OK, so the dust has settled, the election and its associated bargaining is over. Mrs. May has managed to reach her memorandum of understanding, and form a Government in conjunction with the DUP. If you are a political enthusiast, these are interesting times.
One thing hasn’t changed at all though, we still have no trans MPs. Despite a group of trans people standing across several parties, sadly none of them were elected. This is not because they were not high quality candidates, merely that they were only offered unwinnable seats by their parties, or if they were in seats with a slight chance of winning, they were denied the resources to achieve a win.
It’s a numbers problem, folks
In the last sentence of the previous paragraph lies the problem we trans people face as a community when it comes to political representation within our ranks. Parties put their resources into seats they think they can win easily, this means sending activists to those constituencies. We heard about it in 2015 because the Conservatives sent a battle bus full of activists to winnable marginals and got into trouble over the resulting expenses, but the same is true for other parties, all of whom do it. It is bodies that win elections, people pounding the streets with leaflets, people on the phone banks, and people canvassing.
The political establishment are unlikely to put a trans person into a seat they think they can win and to which they will devote resources, if it means displacing one of their party hacks. They like us in unwinnable seats for a bit of diversity window dressing, but they remain unlikely to either put one of us somewhere winnable, or put those bodies in to get one of us elected.
Therefore this becomes a self fulfilling prophecy, they will never put the resources into a seat with a trans candidate to win it because they will always put them into a winnable seat in which they have a cis candidate. Thus trans candidates will never progress to being considered a winnable prospect, and so the cycle will repeat. I am sorry to say I have watched this happen over the last few weeks of the 2017 election campaign, as the extremely able trans candidate I was working for was robbed of resources because they were throwing the kitchen sink at a nearby seat they considered more winnable. Our trans candidate might still not have won, but could have had huge amount more chance without that hindrance.
So if cis-dominated political parties are going to do very little to put a trans person in parliament, it’s up to we trans people to put the resources in ourselves. We have the power to provide those essential extra bodies to help our candidates in their campaigns, because it is evident that this is something at which our cis allies will continue to fail to deliver.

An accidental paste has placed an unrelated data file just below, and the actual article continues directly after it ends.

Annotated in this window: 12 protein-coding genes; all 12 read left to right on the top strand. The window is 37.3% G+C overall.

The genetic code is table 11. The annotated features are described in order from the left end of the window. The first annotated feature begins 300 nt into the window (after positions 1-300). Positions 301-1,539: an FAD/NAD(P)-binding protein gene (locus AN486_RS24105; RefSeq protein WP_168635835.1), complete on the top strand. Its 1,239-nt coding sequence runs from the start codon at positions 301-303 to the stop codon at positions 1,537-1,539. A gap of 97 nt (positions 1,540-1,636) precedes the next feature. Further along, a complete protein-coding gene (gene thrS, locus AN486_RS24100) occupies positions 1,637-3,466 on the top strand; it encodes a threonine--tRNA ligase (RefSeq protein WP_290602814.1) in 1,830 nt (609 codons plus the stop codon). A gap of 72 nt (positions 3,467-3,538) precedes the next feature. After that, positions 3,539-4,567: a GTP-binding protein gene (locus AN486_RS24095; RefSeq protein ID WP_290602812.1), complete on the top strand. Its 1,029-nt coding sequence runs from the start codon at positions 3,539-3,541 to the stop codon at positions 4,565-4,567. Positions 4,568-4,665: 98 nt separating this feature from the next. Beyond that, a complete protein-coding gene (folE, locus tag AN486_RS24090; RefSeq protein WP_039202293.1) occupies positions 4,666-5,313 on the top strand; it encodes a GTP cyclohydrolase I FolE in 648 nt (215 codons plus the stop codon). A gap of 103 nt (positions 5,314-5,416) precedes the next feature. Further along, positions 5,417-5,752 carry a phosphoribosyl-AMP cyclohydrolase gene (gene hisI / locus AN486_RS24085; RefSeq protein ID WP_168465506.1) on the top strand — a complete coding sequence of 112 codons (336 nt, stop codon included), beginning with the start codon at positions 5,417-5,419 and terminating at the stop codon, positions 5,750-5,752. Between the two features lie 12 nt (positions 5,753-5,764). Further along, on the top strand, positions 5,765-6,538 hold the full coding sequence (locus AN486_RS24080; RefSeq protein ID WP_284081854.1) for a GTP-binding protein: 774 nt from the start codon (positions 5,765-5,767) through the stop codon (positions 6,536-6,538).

Operation Trans MP, one way out of this mess
I would therefore like to propose Operation Trans MP, or OpTransMP. This will be an effort to motivate the trans community to give some of their time to the campaigns of trans candidates. By which I mean present them with the information they need to find their appropriate trans candidate by either party, swing, or distance, so they can go along and volunteer on their campaigns. The aim will be to both provide the required extra bodies that their national parties will fail to provide, and to help motivate local party volunteers by making them aware that there is a national community of trans people rooting for their candidate too.
A couple of things to remember
There are a couple of things it is worth making clear though before proceeding with such a project, one of which involves the trans candidates, the other the trans volunteers.
The candidates may be trans, but it is vital to understand that they are not standing to be the MP for all trans people. Instead they are standing to be the MP for their own constituency. Their primary concerns will not be those of our community, but those of their constituents. As the candidate I was working for put it though, if elected they will be there for us when our issues are debated, and the political dinosaurs will have to look a member of our community in the eye if they are considering throwing us under the bus.
Any trans volunteers must also understand that the candidate they are supporting will be standing as the candidate for wherever the constituency is, rather than the trans candidate. Thus the campaigning and other work will not be about their being trans, but about their being elected for that constituency. It’s important that anybody volunteering for them remembers this in the work they do and in any engagements they may have with potential voters, the last thing they need is for their campaign to be made about the trans community rather than their constituency and party.
Are you up to the challenge?
We have already looked at why our first trans MPs will be a very important step, but as the election we have just had has shown, that first trans MP still seems very far away. This piece has proposed a way our community can help make trans MPs a reality, and since with a shaky coalition government it seems we might have another election before too long, is it a way you can see yourself following?
After all, if we do nothing we can guarantee one thing. After the next election there will be 650 cis MPs.
Interested? Find @OpTransMP on Twitter.
Palace of Westminster image: Diliff [CC BY-SA 2.5], via Wikimedia Commons, recoloured by Rachel Evans